News menu
News story

Calling all musos to chart ch-ch-changes in pop music

Thousands of music lovers are needed to take part in an online research experiment to track how chart music has evolved over a 50-year period– all in the name of science.

13 February 2013


Using chart data from the Billboard Hot 100 and over 15,000 MP3 tracks from Last.fm, scientists from Queen Mary, University of London and Imperial College London are encouraging people to listen to and compare pairs of tracks for audio quality and music similarity.

“We need at least 30,000 voters to listen to the sample music and participate in the research project to understand how chart music has evolved from 1960 to 2010,” said lead researcher Dr Matthias Mauch from Queen Mary’s Centre for Digital Music, part of the School of Electronic Engineering and Computer Science.   

The Descent of Pop project uses methods from evolutionary biology to investigate how chart music evolves. It is described by Dr Mauch as ‘sound archaeology’ as the combination of the recordings and their chart positions makes the data a unique source not only for the study of musical evolution but also of cultural evolution in general.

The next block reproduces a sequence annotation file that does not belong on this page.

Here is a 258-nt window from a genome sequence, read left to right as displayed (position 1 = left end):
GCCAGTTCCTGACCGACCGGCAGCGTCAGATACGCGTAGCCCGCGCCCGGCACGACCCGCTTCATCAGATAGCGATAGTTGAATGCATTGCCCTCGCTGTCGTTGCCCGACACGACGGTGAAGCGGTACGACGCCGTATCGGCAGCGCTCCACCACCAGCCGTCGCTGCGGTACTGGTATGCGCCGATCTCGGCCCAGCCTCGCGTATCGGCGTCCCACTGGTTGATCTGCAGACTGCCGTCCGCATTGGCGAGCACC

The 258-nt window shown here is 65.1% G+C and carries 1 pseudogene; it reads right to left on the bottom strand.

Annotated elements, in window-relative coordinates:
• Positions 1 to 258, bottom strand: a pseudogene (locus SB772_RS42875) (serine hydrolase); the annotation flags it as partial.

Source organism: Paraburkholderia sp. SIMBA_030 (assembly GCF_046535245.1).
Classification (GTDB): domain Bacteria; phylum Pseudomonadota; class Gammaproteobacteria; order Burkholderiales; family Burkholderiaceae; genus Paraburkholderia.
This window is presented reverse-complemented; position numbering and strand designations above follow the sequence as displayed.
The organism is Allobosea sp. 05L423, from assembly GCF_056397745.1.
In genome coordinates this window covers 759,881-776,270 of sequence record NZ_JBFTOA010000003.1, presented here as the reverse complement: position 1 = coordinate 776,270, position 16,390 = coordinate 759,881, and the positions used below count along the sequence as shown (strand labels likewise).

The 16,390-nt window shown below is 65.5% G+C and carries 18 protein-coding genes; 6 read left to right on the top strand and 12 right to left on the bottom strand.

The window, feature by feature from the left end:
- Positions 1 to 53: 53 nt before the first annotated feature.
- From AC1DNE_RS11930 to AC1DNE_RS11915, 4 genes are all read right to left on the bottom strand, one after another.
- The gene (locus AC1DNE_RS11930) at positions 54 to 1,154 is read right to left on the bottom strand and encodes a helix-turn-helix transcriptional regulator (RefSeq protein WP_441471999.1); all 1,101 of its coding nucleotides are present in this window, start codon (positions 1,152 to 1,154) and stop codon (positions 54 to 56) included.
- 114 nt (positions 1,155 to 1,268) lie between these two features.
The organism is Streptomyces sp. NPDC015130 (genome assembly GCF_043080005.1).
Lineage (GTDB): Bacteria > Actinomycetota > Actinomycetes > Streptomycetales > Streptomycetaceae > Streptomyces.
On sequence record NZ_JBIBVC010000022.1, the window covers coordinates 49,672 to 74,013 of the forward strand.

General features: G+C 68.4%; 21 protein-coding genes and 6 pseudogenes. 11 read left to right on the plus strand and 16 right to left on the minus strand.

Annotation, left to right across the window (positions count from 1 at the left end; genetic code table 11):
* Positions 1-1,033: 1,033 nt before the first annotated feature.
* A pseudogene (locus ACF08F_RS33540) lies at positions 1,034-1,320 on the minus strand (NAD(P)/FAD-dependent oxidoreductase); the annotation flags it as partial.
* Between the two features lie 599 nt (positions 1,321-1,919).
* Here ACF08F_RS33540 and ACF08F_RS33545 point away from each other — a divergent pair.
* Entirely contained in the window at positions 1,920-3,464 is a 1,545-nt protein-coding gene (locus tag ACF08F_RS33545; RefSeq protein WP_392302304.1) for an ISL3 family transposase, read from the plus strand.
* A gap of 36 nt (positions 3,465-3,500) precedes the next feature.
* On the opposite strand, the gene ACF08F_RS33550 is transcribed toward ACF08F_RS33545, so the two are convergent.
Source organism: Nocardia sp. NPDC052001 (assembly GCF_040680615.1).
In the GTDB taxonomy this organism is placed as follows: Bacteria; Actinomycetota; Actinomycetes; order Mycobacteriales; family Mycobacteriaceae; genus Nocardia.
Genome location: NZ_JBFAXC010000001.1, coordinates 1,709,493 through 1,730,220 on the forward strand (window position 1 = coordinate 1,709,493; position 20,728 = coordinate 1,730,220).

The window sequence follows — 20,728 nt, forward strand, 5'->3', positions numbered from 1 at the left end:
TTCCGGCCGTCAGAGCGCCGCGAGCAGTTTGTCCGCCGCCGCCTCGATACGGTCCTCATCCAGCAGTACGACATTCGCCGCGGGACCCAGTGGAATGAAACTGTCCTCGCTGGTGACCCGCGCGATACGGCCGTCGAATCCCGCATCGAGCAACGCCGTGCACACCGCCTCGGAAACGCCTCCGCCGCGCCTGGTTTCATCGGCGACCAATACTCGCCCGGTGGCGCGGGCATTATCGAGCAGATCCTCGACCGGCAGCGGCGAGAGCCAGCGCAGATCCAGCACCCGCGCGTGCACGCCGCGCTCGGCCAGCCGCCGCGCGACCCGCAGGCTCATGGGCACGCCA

Building on previous research that analysed artificial music, the team are now mining the rich data set to unravel what drives innovation and imitation in popular music and understand diversity in music styles and consumption. 

Co-researcher Professor Leroi from the Department of Life Sciences at Imperial College London, said “One of the questions we’ve been asking is this. Does the Top 50 become more or less diverse with time?  It’s an obvious one for an evolutionary biologist to ask.  Paleontologists have charted the diversity of animal forms through time: Is that how it was for the Charts?  Did pop begin in uniformity and then explode into diversity? Or was it the other way around?  When was pop’s Golden Age?”

Dr Mauch adds, “The data can help us answer lots of interesting questions: have musical styles changed more swiftly now than they did in the 1970s, or do music buyers in one year have an influence of what musicians will compose in the next year? But before we can start, we need clean, reliable data. First, we want to exclude all bad recordings to ensure that what we observe are genuine musical characteristics. And because humans still outdo computers at spotting a bad recording, we need help from a lot of listeners.”

Follow the link to participate in the study now: http://descentofpop.eecs.qmul.ac.uk/

For media information, contact:

Neha Okhandiar
Public Relations Manager
Queen Mary University of London
email: n.okhandiar@qmul.ac.uk
Return to top